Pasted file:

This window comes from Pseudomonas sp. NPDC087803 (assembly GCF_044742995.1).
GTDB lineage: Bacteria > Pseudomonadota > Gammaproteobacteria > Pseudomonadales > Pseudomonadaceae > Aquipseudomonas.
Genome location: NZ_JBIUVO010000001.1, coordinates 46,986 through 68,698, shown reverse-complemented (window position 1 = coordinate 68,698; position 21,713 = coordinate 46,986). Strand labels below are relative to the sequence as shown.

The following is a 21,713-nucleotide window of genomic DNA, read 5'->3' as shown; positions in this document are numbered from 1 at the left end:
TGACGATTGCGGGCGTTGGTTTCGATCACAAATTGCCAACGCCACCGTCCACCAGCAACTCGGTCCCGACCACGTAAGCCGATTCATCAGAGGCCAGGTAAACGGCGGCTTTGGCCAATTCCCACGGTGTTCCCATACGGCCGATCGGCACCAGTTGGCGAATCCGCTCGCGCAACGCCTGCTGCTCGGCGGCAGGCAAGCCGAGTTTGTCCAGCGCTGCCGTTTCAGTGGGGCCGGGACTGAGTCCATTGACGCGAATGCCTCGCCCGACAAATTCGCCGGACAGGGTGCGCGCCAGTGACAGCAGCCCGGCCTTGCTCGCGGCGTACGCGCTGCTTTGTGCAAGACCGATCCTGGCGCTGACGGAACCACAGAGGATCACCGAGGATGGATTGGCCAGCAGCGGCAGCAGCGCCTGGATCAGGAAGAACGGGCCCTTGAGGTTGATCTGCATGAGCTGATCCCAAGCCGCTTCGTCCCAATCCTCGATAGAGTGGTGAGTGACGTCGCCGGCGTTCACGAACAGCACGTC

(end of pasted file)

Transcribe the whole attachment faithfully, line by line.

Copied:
This window comes from Pseudomonas sp. NPDC087803 (assembly GCF_044742995.1).
GTDB lineage: Bacteria > Pseudomonadota > Gammaproteobacteria > Pseudomonadales > Pseudomonadaceae > Aquipseudomonas.
Genome location: NZ_JBIUVO010000001.1, coordinates 46,986 through 68,698, shown reverse-complemented (window position 1 = coordinate 68,698; position 21,713 = coordinate 46,986). Strand labels below are relative to the sequence as shown.

The following is a 21,713-nucleotide window of genomic DNA, read 5'->3' as shown; positions in this document are numbered from 1 at the left end:
TGACGATTGCGGGCGTTGGTTTCGATCACAAATTGCCAACGCCACCGTCCACCAGCAACTCGGTCCCGACCACGTAAGCCGATTCATCAGAGGCCAGGTAAACGGCGGCTTTGGCCAATTCCCACGGTGTTCCCATACGGCCGATCGGCACCAGTTGGCGAATCCGCTCGCGCAACGCCTGCTGCTCGGCGGCAGGCAAGCCGAGTTTGTCCAGCGCTGCCGTTTCAGTGGGGCCGGGACTGAGTCCATTGACGCGAATGCCTCGCCCGACAAATTCGCCGGACAGGGTGCGCGCCAGTGACAGCAGCCCGGCCTTGCTCGCGGCGTACGCGCTGCTTTGTGCAAGACCGATCCTGGCGCTGACGGAACCACAGAGGATCACCGAGGATGGATTGGCCAGCAGCGGCAGCAGCGCCTGGATCAGGAAGAACGGGCCCTTGAGGTTGATCTGCATGAGCTGATCCCAAGCCGCTTCGTCCCAATCCTCGATAGAGTGGTGAGTGACGTCGCCGGCGTTCACGAACAGCACGTC